According to some experienced turkey hunters, not all gobblers are created equal. Experts agree that any longbeard has the right stuff to beat any turkey hunter most of the time, but those labeled as swamp gobblers are different. Because of where they live, they can be even tougher to take.

"Swamp gobblers are a special breed of turkey; they often require more from a hunter than upland birds," said William Terry, a guide from Van Wyck who owns Legacy Premium Game Calls and has won six South Carolina State Calling Championships. "The basic reasons are they can be less vocal at times, harder to pattern and most importantly, they live in terrain that often gives them a huge advantage. To harvest a swamp gobbler, a turkey hunter has to utilize all the tools and tricks at his disposal."

Terry's experiences with swamp gobblers have helped him develop some specific strategies for hunting these elusive longbeards.

"Obviously, water is the key when hunting swamp gobblers," Terry said. "Turkeys generally prefer to roost over or near water anyway, but swamp gobblers have that luxury easily at hand. They will occasionally roost along the edge of swamps, but generally back in the swamp, often over a high spot or island. Sometimes, that's where they'll fly down and many times spend a lot of their early-in-the-day breeding time in those hard-to-get-to spots.

"That habit can make them very difficult to call out," he said. "They are in their private comfort zone, and sometimes, even the best caller in the world can't call them to the gun at that point. That's one thing that happens that makes some hunters think they are almost impossible to call.

"But this is where knowledge of the habitat is crucial. If there are isolated islands or ridges and you have no way to get out there once it gets light, then you've just got to wait and hunt that bird later."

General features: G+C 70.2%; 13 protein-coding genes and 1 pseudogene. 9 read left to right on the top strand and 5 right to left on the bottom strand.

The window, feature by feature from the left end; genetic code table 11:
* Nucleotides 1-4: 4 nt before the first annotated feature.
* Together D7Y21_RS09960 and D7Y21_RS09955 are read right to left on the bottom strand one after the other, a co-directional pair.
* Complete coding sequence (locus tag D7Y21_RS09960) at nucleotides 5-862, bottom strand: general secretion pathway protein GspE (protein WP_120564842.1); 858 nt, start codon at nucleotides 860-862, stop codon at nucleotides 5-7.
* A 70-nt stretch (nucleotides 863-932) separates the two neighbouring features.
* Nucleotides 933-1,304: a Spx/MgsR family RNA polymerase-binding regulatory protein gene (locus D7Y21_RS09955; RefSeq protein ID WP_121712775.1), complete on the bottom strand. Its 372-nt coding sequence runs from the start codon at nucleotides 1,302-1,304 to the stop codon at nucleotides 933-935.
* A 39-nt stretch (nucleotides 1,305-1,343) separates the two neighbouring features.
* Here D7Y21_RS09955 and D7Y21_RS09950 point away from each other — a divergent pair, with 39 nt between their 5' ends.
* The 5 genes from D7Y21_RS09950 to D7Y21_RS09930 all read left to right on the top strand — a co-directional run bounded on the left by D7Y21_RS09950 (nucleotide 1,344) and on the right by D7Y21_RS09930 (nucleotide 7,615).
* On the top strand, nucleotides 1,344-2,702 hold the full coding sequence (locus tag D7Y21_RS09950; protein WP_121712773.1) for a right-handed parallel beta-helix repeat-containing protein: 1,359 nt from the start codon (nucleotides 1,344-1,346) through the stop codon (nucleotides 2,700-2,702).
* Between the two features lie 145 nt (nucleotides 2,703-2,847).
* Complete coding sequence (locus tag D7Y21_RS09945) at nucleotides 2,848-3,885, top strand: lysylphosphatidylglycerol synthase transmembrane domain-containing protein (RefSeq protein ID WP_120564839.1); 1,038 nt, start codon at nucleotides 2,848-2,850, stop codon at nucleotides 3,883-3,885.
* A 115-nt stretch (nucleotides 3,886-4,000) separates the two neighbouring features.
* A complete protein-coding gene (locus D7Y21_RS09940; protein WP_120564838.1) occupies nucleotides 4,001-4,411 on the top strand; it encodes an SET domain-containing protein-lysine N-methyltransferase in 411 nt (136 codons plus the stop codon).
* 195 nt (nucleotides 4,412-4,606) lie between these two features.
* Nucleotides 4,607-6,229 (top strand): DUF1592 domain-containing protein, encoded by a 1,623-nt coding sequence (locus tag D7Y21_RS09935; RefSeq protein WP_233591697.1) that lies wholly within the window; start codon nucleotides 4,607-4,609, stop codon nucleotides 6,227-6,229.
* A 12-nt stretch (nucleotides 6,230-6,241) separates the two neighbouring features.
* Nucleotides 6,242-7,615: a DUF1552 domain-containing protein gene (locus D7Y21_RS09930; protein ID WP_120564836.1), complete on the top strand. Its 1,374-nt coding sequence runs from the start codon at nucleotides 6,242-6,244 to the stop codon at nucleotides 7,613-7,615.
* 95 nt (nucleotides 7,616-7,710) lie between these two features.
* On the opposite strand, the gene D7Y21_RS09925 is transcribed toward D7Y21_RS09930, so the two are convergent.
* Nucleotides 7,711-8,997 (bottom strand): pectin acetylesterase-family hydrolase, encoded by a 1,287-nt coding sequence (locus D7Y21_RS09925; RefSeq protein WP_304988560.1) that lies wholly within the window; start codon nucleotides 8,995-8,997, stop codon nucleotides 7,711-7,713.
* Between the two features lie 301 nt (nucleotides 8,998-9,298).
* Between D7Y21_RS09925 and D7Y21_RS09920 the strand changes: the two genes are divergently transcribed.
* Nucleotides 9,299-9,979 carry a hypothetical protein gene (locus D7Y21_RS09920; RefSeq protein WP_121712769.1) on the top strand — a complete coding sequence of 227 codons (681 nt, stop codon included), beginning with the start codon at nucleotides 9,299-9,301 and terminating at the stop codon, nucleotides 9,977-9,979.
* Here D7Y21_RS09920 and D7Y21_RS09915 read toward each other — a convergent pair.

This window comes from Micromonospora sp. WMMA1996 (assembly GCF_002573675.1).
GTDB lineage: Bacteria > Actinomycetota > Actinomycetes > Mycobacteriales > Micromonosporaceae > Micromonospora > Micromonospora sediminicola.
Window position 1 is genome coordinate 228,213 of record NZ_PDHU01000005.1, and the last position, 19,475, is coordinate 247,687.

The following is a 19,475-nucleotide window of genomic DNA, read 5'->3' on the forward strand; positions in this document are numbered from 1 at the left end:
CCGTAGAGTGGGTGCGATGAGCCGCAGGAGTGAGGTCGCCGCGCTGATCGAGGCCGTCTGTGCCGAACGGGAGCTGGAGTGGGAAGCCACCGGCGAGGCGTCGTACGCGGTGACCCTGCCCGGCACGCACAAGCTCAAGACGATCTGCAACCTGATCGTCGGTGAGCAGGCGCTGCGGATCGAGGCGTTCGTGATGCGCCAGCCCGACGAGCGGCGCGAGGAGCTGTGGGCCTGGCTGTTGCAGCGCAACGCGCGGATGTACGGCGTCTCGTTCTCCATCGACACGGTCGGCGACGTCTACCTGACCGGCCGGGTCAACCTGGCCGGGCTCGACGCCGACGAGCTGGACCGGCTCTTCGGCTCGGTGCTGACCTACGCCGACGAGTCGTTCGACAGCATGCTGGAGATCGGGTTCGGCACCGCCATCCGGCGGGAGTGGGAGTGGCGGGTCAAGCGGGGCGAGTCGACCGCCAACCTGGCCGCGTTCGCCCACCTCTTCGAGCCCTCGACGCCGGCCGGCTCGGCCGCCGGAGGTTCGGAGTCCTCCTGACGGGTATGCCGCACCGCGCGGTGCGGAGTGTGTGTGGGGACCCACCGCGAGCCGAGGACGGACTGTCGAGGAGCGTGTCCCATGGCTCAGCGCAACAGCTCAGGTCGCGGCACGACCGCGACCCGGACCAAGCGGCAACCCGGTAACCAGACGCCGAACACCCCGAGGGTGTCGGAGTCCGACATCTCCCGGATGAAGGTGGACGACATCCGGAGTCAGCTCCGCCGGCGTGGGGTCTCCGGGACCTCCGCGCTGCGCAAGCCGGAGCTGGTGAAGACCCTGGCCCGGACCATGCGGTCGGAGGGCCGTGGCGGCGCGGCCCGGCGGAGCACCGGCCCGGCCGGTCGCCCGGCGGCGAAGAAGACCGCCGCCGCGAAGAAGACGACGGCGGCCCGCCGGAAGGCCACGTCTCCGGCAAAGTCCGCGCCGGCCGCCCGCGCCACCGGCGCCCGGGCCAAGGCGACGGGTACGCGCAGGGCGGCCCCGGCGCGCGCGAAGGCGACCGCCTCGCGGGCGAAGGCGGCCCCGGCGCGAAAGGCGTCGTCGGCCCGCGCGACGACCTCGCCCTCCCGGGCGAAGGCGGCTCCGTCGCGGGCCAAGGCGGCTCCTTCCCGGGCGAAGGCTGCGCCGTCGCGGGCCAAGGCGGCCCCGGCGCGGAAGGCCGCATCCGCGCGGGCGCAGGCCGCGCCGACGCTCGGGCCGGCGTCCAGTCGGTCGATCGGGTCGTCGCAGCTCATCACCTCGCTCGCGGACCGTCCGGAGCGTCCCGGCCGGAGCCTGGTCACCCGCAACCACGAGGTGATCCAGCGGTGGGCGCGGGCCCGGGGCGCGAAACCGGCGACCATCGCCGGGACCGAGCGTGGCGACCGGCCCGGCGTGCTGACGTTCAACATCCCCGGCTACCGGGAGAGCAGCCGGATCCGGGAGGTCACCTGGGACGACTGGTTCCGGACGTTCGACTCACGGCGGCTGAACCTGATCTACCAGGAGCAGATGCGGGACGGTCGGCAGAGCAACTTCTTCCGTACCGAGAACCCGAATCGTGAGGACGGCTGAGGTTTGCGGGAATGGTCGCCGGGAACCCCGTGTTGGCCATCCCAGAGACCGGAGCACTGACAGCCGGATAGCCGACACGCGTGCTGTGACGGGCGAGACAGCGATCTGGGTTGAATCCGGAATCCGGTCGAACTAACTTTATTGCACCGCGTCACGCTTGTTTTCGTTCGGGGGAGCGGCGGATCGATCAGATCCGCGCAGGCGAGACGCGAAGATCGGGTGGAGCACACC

Terry said he spends a lot of preseason time scouting and learning the land around swamps, drains, ditches and creeks on the lands he hunts. He'll pinpoint roost trees, which can be identified by lots of droppings under the tree.

"These gobblers will change locations as the seasons change, but knowledge of good roost trees and roost areas where several roost trees are located, are a great place to start. If I know the lay of the land and hear a bird gobble early, I can usually pinpoint the area and know if I have to wade though some water to get on an island with him. Or I'll know if there's a ridge that leads back to higher ground out of the swamp where I can set up."

Another expert is Bill Davis, owner of Pure Gold Premium Shotgun Chokes. Davis hails from McConnells, but like Terry, he hunts gobblers across South Carolina. Davis said hunting swamp gobblers makes dealing with water part of the hunting process.

"It does change the playing field, because part of the playing field is a swamp," Davis said. "One of the keys to be consistently successful is to learn tactics that make the water your ally, not your enemy."

Davis said that the swamps, ditches drains and even standing water can cause turkeys to move in specific ways. Part of the hunter's challenge is to learn these features and use them to their advantage. He also said food plots adjacent to swamps are prime targets for swamp gobblers.